In recent months, I’ve experienced a significant shift in my mindset, prompting me to pause and reflect. I’m documenting this change to allow my future self to review the evolution of my inner journey.

Writing down my naive thoughts.

Key Word 1:Qualify

At work, I’ve found myself subjectively measuring someone’s abilities based on my own values to determine if they’re “qualified.” What kind of “qualifications” am I referring to?

First, whether you are qualified to lead me. If I do not recognize someone’s capabilities, I might feel that they lack the qualifications to be my leader. This is especially true after having seen excellent leaders like hb, hq, yx, and dd, who have all become senior leaders now. Keeping pace with these bosses requires hard work.

Second, whether I’m qualified to lead you. Previously, I didn’t pay much attention to whether I could lead others or the number of people I could lead. My thinking has indeed changed.

A close friend told me that I should stay true to my initial aspirations, and it doesn’t matter who becomes my leader. I feel I’m not quite there yet.

Key Word 2:Change

At the beginning of 2023, I told my friends, “If I can make a living with technology, I might not change myself.” I have a passion for technology, and working in tech seems straightforward; it’s about doing one thing well. In the United States, perhaps I could advance through a technical track and I believe I would live happily.

Like one of the creators of Golang, Robert Griesemer, who is still coding at the age of 60. However, this is nearly impossible in China.

We can’t change the environment, only adapt to it. So now, my mindset has also changed. Why change myself? Because I realized that if I don’t, I might end up being managed by “mediocre” people. Rather than being managed by the “mediocre,” it’s better to consider how to manage the “mediocre.”

Key Word 3:Promotion

My former life philosophy was “桃李不言下自成蹊”. I aspired to diligently do my work well without overly showcasing myself. Now, I’ve come to realize that just doing my job well always results in an “OK” rating, and such a low return on investment (ROI) is unsatisfactory.

I also harbored some naive notions in the past:

  • Firstly, I didn’t want to be seen as too utilitarian or unseemly in my ambition, which I thought might disgust others.
  • Secondly, I believed that as long as I was excellent, I would be recognized as such anywhere, without needing anyone else to judge my abilities.

My perspective has since shifted. My objective is clear: “To achieve the highest performance reviews, promotions, and pay raises.” To reach this goal, everything else is a means to an end, with technology being just one of many tools available.

Key Word 4:Mangerment

Working in technology is straightforward, as it typically involves excelling at one thing. Management, on the other hand, requires juggling multiple tasks simultaneously without a set playbook, demanding proactive thought and exploration.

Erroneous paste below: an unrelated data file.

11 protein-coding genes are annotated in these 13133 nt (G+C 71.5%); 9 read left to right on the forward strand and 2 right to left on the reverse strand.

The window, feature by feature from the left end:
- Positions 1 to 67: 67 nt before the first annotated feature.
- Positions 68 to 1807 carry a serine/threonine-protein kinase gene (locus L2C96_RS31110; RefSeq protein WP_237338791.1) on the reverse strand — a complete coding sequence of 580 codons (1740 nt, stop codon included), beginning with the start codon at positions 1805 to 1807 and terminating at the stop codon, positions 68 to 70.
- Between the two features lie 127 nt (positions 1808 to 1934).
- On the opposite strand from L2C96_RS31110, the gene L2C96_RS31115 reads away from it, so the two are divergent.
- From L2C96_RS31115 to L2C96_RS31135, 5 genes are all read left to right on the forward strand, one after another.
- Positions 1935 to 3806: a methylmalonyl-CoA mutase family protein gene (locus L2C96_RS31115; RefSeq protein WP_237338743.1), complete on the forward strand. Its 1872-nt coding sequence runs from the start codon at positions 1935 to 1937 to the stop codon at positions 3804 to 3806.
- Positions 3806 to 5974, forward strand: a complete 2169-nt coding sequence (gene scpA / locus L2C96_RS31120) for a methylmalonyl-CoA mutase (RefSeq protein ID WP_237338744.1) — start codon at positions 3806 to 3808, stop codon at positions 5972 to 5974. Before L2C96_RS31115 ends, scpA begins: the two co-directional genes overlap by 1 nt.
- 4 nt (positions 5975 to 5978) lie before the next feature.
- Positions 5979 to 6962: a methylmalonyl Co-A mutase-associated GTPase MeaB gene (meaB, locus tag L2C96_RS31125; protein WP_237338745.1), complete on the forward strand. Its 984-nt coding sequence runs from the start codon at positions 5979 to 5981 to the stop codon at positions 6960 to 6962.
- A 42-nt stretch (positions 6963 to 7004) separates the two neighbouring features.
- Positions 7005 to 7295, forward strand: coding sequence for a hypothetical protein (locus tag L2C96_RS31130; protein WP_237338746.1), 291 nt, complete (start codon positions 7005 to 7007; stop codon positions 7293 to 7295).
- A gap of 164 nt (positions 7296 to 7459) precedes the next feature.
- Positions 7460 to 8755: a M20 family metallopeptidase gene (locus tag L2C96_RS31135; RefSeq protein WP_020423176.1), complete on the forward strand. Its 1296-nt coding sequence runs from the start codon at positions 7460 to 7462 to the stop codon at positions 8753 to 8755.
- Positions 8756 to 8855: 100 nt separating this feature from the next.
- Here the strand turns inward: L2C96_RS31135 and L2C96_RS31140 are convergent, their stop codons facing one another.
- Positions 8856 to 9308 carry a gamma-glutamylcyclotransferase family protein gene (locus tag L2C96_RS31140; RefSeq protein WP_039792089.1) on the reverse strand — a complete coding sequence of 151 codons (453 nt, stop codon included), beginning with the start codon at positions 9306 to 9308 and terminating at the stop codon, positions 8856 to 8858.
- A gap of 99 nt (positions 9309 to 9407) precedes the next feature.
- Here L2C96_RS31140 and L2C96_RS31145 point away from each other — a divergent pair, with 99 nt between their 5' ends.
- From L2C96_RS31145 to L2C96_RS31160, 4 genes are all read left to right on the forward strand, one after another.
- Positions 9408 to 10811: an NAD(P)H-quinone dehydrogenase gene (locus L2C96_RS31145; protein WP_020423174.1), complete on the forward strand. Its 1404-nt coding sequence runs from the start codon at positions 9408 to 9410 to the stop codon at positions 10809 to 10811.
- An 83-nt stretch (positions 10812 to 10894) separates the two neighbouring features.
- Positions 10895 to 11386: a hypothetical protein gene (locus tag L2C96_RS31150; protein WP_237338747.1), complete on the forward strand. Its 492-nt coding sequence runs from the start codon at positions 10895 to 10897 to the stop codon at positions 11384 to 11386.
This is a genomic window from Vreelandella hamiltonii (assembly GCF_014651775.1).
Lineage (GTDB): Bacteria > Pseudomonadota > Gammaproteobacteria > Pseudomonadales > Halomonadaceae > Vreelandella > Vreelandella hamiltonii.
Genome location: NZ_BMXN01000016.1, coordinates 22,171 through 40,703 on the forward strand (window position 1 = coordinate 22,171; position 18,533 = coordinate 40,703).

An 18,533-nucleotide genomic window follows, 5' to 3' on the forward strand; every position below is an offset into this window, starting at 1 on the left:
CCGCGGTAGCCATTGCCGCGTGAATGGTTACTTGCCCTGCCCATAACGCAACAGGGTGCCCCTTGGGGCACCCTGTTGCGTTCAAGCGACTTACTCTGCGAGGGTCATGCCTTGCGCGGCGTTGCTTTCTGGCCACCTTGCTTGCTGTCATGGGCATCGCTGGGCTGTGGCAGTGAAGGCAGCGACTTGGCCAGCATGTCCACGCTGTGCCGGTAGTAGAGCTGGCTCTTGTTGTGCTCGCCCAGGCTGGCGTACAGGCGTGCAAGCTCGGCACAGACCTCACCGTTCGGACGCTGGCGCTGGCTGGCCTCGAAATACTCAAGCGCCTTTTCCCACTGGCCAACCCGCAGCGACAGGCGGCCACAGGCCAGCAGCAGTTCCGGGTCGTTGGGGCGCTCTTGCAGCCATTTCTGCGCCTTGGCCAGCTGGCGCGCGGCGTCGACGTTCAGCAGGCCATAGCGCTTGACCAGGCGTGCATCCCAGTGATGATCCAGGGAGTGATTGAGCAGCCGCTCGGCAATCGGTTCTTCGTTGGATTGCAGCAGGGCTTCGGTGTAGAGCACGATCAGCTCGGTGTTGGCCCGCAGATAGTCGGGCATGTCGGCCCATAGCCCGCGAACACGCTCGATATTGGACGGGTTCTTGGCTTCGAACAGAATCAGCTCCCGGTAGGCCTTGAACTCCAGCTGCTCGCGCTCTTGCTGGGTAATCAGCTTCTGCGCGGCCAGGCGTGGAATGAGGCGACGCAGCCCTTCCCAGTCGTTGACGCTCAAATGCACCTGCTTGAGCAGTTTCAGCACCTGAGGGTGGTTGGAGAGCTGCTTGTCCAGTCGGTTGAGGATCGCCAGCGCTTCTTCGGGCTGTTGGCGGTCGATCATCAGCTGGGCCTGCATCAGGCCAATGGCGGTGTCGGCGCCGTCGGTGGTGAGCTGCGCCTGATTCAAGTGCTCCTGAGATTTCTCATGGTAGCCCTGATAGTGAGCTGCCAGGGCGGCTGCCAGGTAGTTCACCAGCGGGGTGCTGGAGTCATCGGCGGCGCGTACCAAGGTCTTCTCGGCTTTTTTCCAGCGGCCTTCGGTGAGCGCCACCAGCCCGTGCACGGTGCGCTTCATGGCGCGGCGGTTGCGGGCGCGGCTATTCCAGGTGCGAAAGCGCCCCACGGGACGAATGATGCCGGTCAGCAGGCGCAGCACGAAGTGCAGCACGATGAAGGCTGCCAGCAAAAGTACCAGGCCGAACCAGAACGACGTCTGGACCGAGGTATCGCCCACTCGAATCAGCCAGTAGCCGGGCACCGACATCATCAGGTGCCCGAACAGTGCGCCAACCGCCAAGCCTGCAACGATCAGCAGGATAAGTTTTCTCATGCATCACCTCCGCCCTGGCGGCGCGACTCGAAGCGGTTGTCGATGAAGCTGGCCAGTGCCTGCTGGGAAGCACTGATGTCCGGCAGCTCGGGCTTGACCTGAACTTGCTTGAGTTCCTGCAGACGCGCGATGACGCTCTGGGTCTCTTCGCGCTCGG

In the last six months, I’ve moved away from coding, as my environment no longer necessitates it. The current expectation is to lead my team well, build a combat-ready team, and support rapid business development.

My primary focus now includes several aspects: Technology (architectural design, solution reviews, process standardization), Business (summaries, planning, strategic thinking, and business development debriefing), and Team (supporting member growth/promotion, one-on-one meetings).

Personally, I truly enjoy working with like-minded colleagues. I am always eager to share with them the pitfalls I’ve encountered and the reflections I’ve had throughout my work. Proactively, I assist them in enhancing their technical skills, improve their performance review, and support their career advancement. It’s my hope to see them grow and succeed.

Key Word 5:Speech

I used to seldom speak in front of large audiences, which often led to nervousness during public sharing and presentations. The more anxious I became, the less clearly I could convey my message. Many members of our team experience the same issue, which can be a disadvantage during interview presentations.

I haven’t yet come up with an ideal solution to this problem.

Key Word 6:Cognitive

Recently, pd shared with me his documentation, and his description of the MG project provided me with some insights. I realized that I have been overly focused on the technical execution, which has narrowed my perspective. I should consider things from a higher-level viewpoint.

Looking back at the times I explained the architecture of IM during interviews, I feel that my delivery was poor. If hq were to describe it, it would undoubtedly come across as impressive to others.

This experience has taught me the importance of interacting with accomplished individuals to broaden my horizons.

Key Word 7:Shock

  • A colleague, with whom I am in competition, managed to include my accomplishments in his performance summary and even invited me to review it.
  • Exaggeration and embellishment are common; a minor feature can be inflated into something spectacular through clever wordplay.

Initially, I was shocked when I encountered these practices, and I disdained those who engaged in them. Over time, I have come to accept it as part of what I call “political maneuvering.”


The one constant in my heart is the hope that my family and I can lead better lives. This is the ultimate goal; everything else is a means to that end, and there’s nothing that can’t be changed in pursuit of it.